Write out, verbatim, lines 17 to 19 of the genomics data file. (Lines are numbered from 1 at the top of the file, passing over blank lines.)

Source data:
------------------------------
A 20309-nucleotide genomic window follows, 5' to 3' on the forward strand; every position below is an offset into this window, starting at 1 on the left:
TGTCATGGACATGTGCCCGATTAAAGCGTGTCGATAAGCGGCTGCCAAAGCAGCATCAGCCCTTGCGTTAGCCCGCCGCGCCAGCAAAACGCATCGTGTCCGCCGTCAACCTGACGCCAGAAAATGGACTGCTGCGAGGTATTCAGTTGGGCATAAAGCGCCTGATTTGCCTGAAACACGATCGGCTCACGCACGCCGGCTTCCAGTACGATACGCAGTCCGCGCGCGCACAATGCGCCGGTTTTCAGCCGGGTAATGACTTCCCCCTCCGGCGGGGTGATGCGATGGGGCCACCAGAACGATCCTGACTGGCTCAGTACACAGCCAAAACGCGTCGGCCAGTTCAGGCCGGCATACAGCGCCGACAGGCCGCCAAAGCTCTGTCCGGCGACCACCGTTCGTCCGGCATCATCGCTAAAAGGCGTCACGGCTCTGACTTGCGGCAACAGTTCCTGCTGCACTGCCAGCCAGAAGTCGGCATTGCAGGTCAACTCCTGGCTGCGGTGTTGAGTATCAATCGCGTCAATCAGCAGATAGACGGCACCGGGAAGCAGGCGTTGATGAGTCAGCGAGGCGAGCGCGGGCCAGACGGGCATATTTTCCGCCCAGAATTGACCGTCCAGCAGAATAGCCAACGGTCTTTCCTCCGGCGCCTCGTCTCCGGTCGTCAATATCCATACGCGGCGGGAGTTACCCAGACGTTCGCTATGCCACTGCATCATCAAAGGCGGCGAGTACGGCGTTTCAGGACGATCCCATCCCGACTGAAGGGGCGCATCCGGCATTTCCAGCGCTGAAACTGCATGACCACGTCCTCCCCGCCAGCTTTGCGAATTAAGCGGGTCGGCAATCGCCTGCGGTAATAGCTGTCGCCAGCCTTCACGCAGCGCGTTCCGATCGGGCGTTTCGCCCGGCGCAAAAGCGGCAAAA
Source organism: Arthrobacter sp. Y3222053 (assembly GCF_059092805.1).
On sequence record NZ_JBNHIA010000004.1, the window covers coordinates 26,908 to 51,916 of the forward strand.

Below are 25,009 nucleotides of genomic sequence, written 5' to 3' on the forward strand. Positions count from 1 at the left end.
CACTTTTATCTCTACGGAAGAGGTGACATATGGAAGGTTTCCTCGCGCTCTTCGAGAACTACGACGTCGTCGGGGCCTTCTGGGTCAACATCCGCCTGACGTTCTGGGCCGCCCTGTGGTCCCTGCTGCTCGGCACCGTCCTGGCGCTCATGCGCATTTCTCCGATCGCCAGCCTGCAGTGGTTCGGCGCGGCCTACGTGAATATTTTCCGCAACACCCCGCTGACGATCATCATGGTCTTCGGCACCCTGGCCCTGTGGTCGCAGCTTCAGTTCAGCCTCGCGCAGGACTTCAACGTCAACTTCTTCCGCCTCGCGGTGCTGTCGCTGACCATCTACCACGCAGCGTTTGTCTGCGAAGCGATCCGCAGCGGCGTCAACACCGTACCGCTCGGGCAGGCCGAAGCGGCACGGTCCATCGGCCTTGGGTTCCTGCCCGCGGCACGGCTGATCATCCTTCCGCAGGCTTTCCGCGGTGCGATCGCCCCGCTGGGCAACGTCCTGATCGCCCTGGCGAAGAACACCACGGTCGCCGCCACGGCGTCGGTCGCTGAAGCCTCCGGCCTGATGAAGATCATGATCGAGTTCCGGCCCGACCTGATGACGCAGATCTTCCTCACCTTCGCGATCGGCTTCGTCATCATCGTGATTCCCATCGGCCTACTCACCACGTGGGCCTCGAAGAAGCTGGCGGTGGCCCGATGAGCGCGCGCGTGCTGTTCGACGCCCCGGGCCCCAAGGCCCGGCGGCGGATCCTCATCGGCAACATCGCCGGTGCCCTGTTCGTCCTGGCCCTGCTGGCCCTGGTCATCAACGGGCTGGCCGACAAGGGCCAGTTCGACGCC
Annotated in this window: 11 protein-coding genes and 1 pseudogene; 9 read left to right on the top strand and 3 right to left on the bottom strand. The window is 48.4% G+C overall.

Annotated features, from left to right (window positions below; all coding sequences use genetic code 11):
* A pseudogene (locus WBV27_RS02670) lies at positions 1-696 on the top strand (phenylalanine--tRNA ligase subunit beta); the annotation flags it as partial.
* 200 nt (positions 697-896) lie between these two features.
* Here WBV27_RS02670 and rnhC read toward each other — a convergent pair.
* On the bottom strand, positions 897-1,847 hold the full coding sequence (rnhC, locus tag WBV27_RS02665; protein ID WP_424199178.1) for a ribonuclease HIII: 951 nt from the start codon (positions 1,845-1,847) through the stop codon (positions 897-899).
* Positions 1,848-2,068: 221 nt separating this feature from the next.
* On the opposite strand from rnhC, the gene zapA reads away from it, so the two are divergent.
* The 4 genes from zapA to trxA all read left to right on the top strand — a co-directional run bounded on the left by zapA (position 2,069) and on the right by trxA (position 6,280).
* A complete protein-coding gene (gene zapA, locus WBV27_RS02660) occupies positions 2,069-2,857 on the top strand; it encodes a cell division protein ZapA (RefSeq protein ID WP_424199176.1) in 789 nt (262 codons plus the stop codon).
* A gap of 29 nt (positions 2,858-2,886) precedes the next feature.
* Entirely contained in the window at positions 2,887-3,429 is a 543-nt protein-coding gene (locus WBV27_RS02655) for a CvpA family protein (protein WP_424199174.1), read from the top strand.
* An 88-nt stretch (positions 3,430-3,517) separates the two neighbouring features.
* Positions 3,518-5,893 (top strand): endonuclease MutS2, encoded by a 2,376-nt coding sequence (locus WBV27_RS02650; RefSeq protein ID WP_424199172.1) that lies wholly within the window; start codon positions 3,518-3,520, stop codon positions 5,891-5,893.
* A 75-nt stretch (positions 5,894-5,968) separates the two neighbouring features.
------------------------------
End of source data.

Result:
* A gap of 29 nt (positions 2,858-2,886) precedes the next feature.
* Entirely contained in the window at positions 2,887-3,429 is a 543-nt protein-coding gene (locus WBV27_RS02655) for a CvpA family protein (protein WP_424199174.1), read from the top strand.
* An 88-nt stretch (positions 3,430-3,517) separates the two neighbouring features.